Reflections on Jewish Spirituality and Mystical Thought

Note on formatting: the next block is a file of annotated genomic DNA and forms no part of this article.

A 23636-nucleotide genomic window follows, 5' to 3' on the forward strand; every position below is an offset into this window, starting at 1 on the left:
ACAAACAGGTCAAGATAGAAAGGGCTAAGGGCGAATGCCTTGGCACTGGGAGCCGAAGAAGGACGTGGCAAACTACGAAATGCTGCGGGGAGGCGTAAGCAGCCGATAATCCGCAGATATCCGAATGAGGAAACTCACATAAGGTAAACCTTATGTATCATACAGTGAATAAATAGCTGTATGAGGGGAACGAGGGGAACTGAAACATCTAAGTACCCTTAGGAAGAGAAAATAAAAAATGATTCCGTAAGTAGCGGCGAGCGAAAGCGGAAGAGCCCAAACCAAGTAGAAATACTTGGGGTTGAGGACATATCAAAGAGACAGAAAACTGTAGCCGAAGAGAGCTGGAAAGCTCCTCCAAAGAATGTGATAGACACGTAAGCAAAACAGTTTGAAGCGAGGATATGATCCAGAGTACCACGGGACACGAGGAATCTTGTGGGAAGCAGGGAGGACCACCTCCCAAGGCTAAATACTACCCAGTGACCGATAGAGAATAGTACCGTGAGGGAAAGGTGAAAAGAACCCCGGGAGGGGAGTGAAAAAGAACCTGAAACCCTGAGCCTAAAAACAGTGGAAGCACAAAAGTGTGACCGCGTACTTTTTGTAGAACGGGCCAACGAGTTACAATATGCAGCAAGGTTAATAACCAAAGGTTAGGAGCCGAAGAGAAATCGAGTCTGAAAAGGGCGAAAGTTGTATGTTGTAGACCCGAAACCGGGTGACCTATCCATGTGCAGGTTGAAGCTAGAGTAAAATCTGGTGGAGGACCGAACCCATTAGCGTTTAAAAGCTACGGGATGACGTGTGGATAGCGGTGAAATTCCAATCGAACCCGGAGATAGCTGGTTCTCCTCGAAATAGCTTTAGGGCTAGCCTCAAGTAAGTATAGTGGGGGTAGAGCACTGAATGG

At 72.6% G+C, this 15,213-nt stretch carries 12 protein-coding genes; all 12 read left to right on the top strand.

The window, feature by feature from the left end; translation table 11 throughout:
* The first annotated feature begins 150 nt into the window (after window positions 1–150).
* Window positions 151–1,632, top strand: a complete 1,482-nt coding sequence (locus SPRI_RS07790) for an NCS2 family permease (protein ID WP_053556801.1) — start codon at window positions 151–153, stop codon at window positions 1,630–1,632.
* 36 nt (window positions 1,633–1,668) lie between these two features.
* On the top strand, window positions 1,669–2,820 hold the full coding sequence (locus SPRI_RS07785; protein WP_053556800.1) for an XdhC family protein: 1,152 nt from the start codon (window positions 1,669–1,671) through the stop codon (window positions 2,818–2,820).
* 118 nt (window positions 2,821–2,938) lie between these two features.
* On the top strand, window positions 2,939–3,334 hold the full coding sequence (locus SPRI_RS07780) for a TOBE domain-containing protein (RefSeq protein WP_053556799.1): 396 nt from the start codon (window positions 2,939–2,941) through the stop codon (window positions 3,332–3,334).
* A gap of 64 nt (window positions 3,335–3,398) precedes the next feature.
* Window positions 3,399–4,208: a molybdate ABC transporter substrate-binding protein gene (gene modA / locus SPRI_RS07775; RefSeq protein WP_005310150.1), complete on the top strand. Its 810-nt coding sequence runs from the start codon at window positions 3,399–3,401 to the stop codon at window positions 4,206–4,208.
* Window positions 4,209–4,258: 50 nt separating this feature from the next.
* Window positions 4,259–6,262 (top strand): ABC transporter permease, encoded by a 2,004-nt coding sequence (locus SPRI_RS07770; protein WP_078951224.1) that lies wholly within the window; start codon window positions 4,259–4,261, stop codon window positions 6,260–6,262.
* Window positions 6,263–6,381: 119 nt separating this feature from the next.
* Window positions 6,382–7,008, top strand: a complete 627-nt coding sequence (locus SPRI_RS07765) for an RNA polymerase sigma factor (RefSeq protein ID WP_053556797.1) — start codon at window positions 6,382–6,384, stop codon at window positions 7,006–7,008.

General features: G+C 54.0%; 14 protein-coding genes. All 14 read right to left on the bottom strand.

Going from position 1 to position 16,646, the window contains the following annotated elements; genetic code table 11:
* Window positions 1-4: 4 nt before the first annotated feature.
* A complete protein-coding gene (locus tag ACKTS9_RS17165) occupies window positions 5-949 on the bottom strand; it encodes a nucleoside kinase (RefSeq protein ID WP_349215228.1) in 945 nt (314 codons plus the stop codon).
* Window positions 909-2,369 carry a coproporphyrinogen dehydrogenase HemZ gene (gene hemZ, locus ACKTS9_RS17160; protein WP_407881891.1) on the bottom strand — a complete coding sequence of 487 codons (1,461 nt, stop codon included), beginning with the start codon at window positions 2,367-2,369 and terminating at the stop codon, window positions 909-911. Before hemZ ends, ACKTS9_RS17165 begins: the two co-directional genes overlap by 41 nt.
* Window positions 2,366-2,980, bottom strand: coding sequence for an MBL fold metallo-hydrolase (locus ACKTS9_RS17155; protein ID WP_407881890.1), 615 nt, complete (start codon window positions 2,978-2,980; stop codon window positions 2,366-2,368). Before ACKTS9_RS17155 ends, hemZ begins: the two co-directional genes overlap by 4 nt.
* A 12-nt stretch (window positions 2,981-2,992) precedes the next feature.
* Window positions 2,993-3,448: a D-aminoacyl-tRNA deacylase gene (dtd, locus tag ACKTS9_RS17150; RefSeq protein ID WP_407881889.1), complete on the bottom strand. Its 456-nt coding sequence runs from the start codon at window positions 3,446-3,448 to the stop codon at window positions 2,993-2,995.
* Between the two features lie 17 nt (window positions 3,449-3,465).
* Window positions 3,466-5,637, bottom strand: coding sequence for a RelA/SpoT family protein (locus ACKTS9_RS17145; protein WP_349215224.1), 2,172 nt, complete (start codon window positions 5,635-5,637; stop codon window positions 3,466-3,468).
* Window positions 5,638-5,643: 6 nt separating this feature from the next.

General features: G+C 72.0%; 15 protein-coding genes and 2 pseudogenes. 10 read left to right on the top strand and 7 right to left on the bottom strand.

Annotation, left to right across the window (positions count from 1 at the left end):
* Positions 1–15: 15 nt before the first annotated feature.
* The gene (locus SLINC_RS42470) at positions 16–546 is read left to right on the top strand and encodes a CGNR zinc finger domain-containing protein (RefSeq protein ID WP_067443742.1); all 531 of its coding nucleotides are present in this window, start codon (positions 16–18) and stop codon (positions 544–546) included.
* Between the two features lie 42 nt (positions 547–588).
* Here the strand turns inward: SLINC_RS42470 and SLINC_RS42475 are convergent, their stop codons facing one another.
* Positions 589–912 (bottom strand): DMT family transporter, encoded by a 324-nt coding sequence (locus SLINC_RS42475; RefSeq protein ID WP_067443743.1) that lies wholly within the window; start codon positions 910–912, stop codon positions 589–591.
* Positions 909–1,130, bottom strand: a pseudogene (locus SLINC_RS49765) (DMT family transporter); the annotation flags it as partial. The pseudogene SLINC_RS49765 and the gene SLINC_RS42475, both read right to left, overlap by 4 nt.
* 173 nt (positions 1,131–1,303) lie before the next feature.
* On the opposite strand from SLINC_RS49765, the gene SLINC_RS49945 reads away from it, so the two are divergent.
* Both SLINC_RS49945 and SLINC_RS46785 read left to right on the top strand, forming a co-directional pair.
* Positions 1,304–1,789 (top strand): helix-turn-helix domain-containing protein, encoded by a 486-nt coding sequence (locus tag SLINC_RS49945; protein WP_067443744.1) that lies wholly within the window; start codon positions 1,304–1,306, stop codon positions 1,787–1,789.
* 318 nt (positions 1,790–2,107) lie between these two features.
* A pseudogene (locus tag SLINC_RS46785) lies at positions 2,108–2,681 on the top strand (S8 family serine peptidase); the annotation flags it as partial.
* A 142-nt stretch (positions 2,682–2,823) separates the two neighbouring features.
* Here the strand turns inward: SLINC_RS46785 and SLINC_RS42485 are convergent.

FaceBook comments to original post:Maribel: Mine got hit by a Mack Truck, but right on my brutha! Shavua Tov!Hadassah: I Love that!!! Choni: Good morning Maribell : Yeah, I agree with you that it is a deep concept with impactful implications. I am of the opinion that a proper understanding of the Oneness is a key for so much spiritual understanding and positive changes in how we relate to everyone and everything. Very glibly people proclaim themselves monotheists following the legacy of Father Abraham. However, Abraham's job in introducing the world to monotheism is far from done because there are levels of monotheistic belief and each level carries different implications for guiding our attitudes and behavior. Choni: Good Morning Hadassah: I am glad to have brought you a thought that has warmed your heart. Like I explained just above to Maribell , if humans haven't learned peace and connectivity then their "monotheism" is seriously flawed. Ultimately, monotheism is monoism - not only that there's just one God, but, nothing else exists other than God. Therefore, all is One and loving another is literally loving oneself. Father Abraham's work in introducing the world to monotheism is far from done. There's clearly a piece of this work left over for our generation. Hadassah: It did thank you!!! I was just thinking about this the other day ... well more than just the other day... and I've been seeing myself as the trees and grass I'm around, the clouds and the wind... and people I'm with is next... The world and everything feels less scary and I feel more "in control" when I consciously do this.Ruth: I completely agree but this also reminds me of some branches of Buddhist thinking!Choni: To Ruth, there are similarities in mystical thought between Judaism and Buddhism. Why not?Hadassah: And between Judaism and Taoism... especially the sense of Oneness with all things... that I actually got from reading the Tao te Ching and Hua Hu Ching... and I can see that now in Judaism as well. At least it goes well together.Choni: Good evening Hadassah: Though not personally familiar with Toaism, I have heard such things before and they make sense to me. Judaism believes that through Noah, God had asked all humanity to believe in His Oneness. So it would make sense that something of that notion is in many of the world's spiritual belief systems. For me, the parallel outside Judaism that I one day wish to study is neoplatonism. It was a brand of Roman era Greek Philosophy whose central theme was an exploration the Oneness and the implications that flowed from such a notion.Hadassah: That does make sense if God asked Noah to ... since all people according to the store come from that family... I'll have to look up NeoPlatonism... though heard of it I haven't read into it a lot... some though. I really need to refresh my memory unless you feel up to it LoL.Choni: I don't know a whole lot about it either. However, maybe less so than Kabbalah, I study Medieval Jewish Philosophy, which I truly find very fascinating. I have a hunch that in certain cases, I'm hearing echoes of NeoPlatonism. So I want to examine what might be the source of those echoes. There was one very interesting book from that era, "Fons Vitae" which was a NeoPlantonic work written by Rabbi Shlomo Ibn Gabirol (the reputed author of the hymn "Adon Olam"). This work had a very interesting history. For a long time nobody knew who wrote it. Yet, it was a spiritual/philosophical work that was accepted by all three Abrahamic faiths. It was only in the past 200 years that the real author was discovered.Hadassah: Nice!!! I love discoveries!!! I have heard there was NeoPlatonism influence (if that is the appropriate word) on Jewish mysticism as well... definitely interested in it more now that you mention that.... and in Medieval Jewish Philosophy... basic Kabbalah I do enjoy.